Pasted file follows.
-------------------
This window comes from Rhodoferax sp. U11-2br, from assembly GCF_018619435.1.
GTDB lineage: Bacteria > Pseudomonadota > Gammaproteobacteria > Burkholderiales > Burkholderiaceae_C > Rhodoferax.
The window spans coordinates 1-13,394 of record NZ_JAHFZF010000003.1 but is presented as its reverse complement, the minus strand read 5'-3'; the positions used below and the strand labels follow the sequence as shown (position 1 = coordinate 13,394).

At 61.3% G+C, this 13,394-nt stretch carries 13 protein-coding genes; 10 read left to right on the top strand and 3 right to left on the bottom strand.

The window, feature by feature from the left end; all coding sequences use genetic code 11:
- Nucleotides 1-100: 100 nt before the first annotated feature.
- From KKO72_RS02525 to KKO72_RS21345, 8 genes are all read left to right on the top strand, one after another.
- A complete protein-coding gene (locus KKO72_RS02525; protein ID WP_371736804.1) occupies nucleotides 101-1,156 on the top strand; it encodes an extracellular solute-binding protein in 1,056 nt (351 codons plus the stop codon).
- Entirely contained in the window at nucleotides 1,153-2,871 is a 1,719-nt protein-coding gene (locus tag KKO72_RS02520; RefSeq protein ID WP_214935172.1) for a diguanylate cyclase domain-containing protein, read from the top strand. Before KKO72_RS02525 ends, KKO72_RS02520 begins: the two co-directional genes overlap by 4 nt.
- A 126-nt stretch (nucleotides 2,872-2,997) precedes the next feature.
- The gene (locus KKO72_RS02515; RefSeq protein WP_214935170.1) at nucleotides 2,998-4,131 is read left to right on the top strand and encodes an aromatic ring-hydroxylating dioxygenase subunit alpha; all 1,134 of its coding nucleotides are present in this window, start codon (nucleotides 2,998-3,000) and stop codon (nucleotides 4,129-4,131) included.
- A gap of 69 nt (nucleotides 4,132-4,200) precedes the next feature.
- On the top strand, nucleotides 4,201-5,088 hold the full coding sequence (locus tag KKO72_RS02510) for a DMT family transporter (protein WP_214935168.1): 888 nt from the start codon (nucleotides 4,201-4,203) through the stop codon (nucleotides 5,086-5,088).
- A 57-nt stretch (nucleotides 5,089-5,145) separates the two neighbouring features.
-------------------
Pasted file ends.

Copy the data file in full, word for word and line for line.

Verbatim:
This window comes from Rhodoferax sp. U11-2br, from assembly GCF_018619435.1.
GTDB lineage: Bacteria > Pseudomonadota > Gammaproteobacteria > Burkholderiales > Burkholderiaceae_C > Rhodoferax.
The window spans coordinates 1-13,394 of record NZ_JAHFZF010000003.1 but is presented as its reverse complement, the minus strand read 5'-3'; the positions used below and the strand labels follow the sequence as shown (position 1 = coordinate 13,394).

At 61.3% G+C, this 13,394-nt stretch carries 13 protein-coding genes; 10 read left to right on the top strand and 3 right to left on the bottom strand.

The window, feature by feature from the left end; all coding sequences use genetic code 11:
- Nucleotides 1-100: 100 nt before the first annotated feature.
- From KKO72_RS02525 to KKO72_RS21345, 8 genes are all read left to right on the top strand, one after another.
- A complete protein-coding gene (locus KKO72_RS02525; protein ID WP_371736804.1) occupies nucleotides 101-1,156 on the top strand; it encodes an extracellular solute-binding protein in 1,056 nt (351 codons plus the stop codon).
- Entirely contained in the window at nucleotides 1,153-2,871 is a 1,719-nt protein-coding gene (locus tag KKO72_RS02520; RefSeq protein ID WP_214935172.1) for a diguanylate cyclase domain-containing protein, read from the top strand. Before KKO72_RS02525 ends, KKO72_RS02520 begins: the two co-directional genes overlap by 4 nt.
- A 126-nt stretch (nucleotides 2,872-2,997) precedes the next feature.
- The gene (locus KKO72_RS02515; RefSeq protein WP_214935170.1) at nucleotides 2,998-4,131 is read left to right on the top strand and encodes an aromatic ring-hydroxylating dioxygenase subunit alpha; all 1,134 of its coding nucleotides are present in this window, start codon (nucleotides 2,998-3,000) and stop codon (nucleotides 4,129-4,131) included.
- A gap of 69 nt (nucleotides 4,132-4,200) precedes the next feature.
- On the top strand, nucleotides 4,201-5,088 hold the full coding sequence (locus tag KKO72_RS02510) for a DMT family transporter (protein WP_214935168.1): 888 nt from the start codon (nucleotides 4,201-4,203) through the stop codon (nucleotides 5,086-5,088).
- A 57-nt stretch (nucleotides 5,089-5,145) separates the two neighbouring features.